The two women took off and sprinted down the bridge.  Professionals Deba Buzunesh and her training partner, Tigist Demisse, had already stepped out in front of the lead women.  It looked as if Heidi and Anne were the only women who dared to give chase.  I topped the crest of the bridge and was buffeted badly by the wind down the second mile.  I passed Heidi and Anne near the bottom of the span and rolled into Brooklyn at the bottom of the bridge.  Crowds already lined the streets.  It seemed the AWDs and guides were getting as much attention as the professionals.  A handmade sign read, “We love you!”  A spectator shouted at the top of her voice, “Welcome to Brooklyn!”  The intensity of the welcome never diminished throughout the day.
Brooklyn loves you!


Fourth Avenue in Brooklyn comprises about six miles of the course.  The street is lined with homes, shops, apartments, and on Marathon day, spectators.  Heidi and Anne caught me about mile three.  They were emotionally pumped up after running alongside the elites.  We were also sheltered from the raw wind biting at us on the bridge.  I crawled up the hills and flew down the hills.  We, the other AWDs, and guides had the course to ourselves.  Our pace was good; we were well ahead of my position for this time in my previous NY races.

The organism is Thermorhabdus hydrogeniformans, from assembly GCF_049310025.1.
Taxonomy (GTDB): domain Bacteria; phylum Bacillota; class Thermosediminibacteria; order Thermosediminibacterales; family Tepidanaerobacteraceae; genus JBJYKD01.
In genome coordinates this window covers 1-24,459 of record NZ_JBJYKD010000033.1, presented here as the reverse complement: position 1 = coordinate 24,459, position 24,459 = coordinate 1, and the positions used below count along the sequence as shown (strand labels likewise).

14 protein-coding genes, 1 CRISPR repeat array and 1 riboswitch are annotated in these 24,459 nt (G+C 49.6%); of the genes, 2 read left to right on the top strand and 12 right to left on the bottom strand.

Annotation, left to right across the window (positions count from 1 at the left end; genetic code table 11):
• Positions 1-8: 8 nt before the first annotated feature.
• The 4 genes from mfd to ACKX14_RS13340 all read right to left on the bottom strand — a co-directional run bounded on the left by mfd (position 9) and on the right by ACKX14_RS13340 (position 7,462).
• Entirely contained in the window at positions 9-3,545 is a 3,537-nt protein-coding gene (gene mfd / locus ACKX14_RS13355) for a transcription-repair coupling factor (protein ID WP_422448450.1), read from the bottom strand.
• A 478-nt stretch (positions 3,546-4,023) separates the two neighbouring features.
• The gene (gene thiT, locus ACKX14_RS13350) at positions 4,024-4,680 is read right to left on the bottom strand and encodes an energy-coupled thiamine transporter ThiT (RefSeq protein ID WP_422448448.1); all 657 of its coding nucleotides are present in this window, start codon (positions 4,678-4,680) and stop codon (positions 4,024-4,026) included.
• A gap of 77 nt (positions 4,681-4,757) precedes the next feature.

NYC Marathon icon Sister Mary Gladys
We caught up with my favorite NYC Marathon icons, Sister Mary Gladys.  I slowed to chat with her and her guides as she cranked her way up one of the hills of 4th Avenue.  Sister Mary has completed 29 New York City Marathons and is still going strong at the age of 81.  She once participated on foot, but now, as she puts it, “My knees aren’t doing so well.”  The crank wheelchair has become a blessing for Sister Mary as it has for me.